Wall Street activist targeting Shell says oil giant risks becoming ‘tarnished’

Third Point Investors, a hedge fund run by billionaire Dan Loeb, said in a quarterly investor update that it had “continued to add to our position in Shell” in the first few months of 2022 and held “constructive” talks with the company.

Third Point first invested in the energy giant last autumn and publicly called for a break-up of the company between its oil and gas business and its newer clean and green energy arm.

Loeb said in his latest investor letter that he and his team “are engaged in discussions with management, board members, and other shareholders, as well as informal talks with financial advisors.”

“We have discussed various alternatives with the aim of both increasing shareholder value and allowing Shell to effectively manage the energy transition,” Loeb wrote. “We have reiterated our view that Shell’s portfolio of disparate businesses ranging from deep water oil to wind farms to gas stations to chemical plants is confusing and unmanageable.

“Most investors we have discussed this with agree that the company would be more successful over the long term with a different corporate structure.”

Shell CEO Ben van Beurden previously rejected Loeb’s calls for a break-up, saying in October: “Replacing long term, thoughtful investors by hedge funds is not necessarily beneficial for the transition. It’s all about symbolism, it doesn’t really make a contribution.”

Oil prices – and Shell’s share price – have both rallied strongly since Loeb invested after Russia’s invasion of Ukraine created a global oil supply crisis. Shell reported its highest ever quarterly profit last week.

Loeb acknowledged that Shell’s fortunes had shifted since his first push for reform last October.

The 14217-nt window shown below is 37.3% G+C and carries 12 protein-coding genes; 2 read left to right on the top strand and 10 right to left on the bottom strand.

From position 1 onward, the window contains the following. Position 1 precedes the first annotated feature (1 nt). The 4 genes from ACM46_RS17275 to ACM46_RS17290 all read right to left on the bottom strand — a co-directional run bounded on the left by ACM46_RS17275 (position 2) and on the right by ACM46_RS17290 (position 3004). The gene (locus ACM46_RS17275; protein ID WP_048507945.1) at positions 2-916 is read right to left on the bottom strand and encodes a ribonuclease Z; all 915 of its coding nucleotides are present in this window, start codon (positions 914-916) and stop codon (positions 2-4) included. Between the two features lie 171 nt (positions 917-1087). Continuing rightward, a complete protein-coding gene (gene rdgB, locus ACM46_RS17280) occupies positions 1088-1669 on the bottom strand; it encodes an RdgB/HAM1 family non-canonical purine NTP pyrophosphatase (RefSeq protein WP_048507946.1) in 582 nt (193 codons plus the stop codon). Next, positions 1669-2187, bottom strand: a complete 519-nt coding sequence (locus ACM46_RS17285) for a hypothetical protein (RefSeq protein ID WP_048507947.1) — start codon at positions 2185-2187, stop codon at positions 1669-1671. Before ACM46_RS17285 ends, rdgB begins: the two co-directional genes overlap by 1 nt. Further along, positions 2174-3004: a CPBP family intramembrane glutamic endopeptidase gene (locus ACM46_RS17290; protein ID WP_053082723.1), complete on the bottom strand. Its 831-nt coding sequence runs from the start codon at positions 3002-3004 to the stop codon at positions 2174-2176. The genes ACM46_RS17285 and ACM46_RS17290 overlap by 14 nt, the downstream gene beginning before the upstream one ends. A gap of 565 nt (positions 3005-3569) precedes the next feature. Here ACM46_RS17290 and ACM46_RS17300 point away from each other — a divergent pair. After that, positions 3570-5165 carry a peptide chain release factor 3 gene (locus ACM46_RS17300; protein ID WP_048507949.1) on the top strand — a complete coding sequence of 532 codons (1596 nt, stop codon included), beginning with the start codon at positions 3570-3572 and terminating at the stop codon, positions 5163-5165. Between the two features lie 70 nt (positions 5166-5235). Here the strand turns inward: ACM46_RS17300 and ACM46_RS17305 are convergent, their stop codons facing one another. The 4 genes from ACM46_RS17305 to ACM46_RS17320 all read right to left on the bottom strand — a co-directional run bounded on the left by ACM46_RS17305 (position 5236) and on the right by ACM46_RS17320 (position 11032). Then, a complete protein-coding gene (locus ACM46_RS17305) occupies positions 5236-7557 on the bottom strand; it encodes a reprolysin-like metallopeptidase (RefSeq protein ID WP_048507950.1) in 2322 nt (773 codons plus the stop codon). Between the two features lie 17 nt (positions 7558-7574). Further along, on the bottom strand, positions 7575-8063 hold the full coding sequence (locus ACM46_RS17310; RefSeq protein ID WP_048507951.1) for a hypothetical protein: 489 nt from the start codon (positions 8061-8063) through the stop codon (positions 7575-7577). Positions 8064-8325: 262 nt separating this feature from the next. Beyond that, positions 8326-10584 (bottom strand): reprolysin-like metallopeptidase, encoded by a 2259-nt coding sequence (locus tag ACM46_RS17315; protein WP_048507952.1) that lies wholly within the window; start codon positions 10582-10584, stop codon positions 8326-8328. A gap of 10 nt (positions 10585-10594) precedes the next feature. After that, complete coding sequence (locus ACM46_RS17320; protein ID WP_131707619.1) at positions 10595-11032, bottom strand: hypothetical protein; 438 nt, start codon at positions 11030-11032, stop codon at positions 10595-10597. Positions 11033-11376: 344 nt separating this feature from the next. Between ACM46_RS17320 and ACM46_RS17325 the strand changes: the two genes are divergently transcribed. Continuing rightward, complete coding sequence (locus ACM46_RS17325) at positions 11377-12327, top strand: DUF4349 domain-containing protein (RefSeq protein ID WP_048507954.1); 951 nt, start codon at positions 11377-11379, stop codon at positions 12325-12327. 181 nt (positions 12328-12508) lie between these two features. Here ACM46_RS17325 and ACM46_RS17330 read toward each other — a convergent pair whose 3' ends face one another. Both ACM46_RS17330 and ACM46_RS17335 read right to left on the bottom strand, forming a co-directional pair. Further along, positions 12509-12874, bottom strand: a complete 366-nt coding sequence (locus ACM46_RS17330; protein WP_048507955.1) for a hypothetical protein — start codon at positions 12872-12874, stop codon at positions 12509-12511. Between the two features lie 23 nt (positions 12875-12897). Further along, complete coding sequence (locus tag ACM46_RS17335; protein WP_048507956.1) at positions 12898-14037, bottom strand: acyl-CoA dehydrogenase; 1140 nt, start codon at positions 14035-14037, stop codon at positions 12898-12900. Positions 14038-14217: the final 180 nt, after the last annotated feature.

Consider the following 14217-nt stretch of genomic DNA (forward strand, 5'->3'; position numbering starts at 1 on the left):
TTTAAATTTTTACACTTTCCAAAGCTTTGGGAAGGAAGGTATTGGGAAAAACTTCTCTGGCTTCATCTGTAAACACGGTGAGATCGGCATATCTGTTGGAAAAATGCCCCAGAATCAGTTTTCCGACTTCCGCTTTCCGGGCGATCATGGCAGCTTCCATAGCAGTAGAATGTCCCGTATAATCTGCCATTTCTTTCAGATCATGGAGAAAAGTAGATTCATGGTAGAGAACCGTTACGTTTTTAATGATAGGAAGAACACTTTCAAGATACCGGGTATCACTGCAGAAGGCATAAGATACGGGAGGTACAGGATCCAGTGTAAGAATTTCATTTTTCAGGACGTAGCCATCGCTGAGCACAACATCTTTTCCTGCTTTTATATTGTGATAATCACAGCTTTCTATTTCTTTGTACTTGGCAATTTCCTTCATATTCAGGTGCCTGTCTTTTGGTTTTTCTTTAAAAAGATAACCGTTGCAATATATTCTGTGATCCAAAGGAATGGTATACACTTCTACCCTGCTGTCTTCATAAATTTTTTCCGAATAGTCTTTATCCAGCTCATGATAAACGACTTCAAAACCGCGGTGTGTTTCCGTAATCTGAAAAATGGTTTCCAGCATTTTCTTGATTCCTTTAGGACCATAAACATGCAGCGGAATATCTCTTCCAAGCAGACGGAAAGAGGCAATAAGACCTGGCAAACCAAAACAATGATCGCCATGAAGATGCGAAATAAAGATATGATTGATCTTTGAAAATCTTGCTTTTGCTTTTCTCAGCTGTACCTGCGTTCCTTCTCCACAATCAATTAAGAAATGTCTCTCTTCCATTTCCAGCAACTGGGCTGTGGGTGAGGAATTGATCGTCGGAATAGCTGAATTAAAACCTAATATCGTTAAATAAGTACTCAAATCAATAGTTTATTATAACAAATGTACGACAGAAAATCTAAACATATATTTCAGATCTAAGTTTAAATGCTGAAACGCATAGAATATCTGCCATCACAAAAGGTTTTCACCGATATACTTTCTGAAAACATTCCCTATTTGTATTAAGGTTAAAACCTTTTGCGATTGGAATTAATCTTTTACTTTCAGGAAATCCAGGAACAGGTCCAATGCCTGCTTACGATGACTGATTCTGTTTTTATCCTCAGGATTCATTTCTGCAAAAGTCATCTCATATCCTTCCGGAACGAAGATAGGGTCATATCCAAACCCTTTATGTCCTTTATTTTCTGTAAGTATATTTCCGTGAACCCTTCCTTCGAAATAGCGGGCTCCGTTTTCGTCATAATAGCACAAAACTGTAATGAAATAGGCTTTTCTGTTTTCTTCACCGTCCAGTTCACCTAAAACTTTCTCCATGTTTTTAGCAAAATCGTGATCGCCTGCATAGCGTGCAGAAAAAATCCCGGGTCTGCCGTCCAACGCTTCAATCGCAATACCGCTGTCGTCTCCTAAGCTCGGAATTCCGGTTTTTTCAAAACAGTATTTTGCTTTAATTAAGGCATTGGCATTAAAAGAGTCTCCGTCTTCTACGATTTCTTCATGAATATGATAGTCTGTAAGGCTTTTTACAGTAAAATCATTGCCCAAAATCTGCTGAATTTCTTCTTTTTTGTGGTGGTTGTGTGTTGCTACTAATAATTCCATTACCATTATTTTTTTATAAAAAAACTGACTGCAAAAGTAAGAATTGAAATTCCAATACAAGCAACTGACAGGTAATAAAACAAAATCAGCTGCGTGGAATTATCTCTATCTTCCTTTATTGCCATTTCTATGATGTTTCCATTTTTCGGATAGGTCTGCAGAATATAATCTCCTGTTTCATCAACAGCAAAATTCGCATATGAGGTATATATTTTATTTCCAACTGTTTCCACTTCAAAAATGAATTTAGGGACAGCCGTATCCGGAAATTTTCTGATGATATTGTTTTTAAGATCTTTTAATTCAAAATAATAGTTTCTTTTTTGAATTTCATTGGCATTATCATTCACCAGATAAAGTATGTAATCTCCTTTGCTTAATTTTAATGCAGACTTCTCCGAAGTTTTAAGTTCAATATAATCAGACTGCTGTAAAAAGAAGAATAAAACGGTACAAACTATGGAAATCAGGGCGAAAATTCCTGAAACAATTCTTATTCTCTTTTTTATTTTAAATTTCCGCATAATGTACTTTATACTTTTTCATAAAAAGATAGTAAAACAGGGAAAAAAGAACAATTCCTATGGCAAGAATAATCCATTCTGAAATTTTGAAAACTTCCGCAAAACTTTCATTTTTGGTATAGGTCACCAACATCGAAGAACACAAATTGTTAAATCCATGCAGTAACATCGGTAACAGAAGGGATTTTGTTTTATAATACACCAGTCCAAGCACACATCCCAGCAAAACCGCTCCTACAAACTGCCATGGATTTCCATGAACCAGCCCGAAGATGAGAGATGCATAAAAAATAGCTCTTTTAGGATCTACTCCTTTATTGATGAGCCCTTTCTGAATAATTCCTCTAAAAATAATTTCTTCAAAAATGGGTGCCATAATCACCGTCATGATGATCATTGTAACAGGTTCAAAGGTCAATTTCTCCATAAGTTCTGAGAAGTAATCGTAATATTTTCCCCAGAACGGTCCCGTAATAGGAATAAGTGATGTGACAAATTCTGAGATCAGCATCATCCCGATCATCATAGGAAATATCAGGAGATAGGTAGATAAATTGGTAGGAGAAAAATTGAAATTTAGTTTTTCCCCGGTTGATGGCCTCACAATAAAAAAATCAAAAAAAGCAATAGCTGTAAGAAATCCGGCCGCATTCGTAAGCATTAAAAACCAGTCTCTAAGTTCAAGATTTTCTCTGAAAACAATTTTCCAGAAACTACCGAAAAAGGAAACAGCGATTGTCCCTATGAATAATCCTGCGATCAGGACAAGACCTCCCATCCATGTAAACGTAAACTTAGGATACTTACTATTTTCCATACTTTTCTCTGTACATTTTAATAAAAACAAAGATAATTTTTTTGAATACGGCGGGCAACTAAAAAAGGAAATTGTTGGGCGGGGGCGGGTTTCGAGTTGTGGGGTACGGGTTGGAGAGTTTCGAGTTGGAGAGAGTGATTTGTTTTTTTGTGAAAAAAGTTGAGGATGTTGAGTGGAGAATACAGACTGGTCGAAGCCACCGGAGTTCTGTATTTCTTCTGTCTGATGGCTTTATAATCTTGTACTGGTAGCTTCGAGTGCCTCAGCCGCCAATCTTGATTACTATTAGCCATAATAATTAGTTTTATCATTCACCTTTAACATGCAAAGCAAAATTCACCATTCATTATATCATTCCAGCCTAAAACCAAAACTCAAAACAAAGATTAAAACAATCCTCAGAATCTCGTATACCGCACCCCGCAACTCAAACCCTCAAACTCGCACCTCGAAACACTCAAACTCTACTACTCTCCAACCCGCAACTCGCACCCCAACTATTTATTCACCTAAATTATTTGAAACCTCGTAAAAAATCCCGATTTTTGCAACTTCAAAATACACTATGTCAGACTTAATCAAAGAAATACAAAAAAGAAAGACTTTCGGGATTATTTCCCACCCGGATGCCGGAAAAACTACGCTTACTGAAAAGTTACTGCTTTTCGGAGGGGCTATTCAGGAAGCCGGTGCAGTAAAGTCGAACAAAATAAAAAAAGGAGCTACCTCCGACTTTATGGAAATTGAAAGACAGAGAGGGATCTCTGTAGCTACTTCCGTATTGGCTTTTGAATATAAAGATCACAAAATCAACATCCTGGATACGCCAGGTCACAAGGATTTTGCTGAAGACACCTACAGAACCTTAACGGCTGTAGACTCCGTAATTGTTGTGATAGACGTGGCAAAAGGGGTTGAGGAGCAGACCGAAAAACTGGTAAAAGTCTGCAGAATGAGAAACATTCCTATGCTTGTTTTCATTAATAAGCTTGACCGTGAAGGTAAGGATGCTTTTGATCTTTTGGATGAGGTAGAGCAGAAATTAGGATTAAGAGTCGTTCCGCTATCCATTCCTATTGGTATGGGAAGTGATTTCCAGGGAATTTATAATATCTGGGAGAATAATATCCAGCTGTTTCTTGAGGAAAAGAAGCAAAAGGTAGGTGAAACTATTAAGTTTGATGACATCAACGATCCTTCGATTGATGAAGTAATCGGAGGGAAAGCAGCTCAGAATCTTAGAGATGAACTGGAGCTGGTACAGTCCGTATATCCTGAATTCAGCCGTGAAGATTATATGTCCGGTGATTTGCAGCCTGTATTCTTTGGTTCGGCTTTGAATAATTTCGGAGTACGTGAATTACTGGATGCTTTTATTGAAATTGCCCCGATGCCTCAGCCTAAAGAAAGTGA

“Fundamental and geopolitical events have highlighted the strategic importance of reliable energy supplies, especially in Europe,” Loeb wrote. “Shell’s LNG business, the largest in the world outside of Qatar, will play a critical role in ensuring energy security for Europe. In our view, the value of this business has increased dramatically since our original investment.”

But he insisted that a corporate shake-up was still necessary.

“Stakeholders clearly see these corporate changes as instrumental, particularly if Shell wishes to become a leader in the energy transition rather than be left behind as a tarnished legacy brand,” he wrote.

Shell was Third Point’s best performing investment in the first quarter, though the wider portfolio lost 11.5% of its value. That was more than double the 5% slump seen by the MSCI World Index over the same period and far worse than the 4.6% drop in the S&P 500.

Elsewhere in the letter, Third Point disclosed a new investment in FTSE 100 commodity giant Glencore, driven by a conviction that copper and nickel prices will be boosted by the transition to net zero and a belief that attitudes to thermal coal will change.

“Since the devastating Russian invasion of Ukraine, there is an increasing recognition that companies like Glencore are strategically important assets for Western democracies, as they can use their coal assets to help bridge Europe’s transition away from Russian energy,” Loeb wrote. “Glencore’s previous liability has arguably become essential for Europe.”

Loeb founder Third Point in 1995. The hedge fund has over $20 billion of assets under management.

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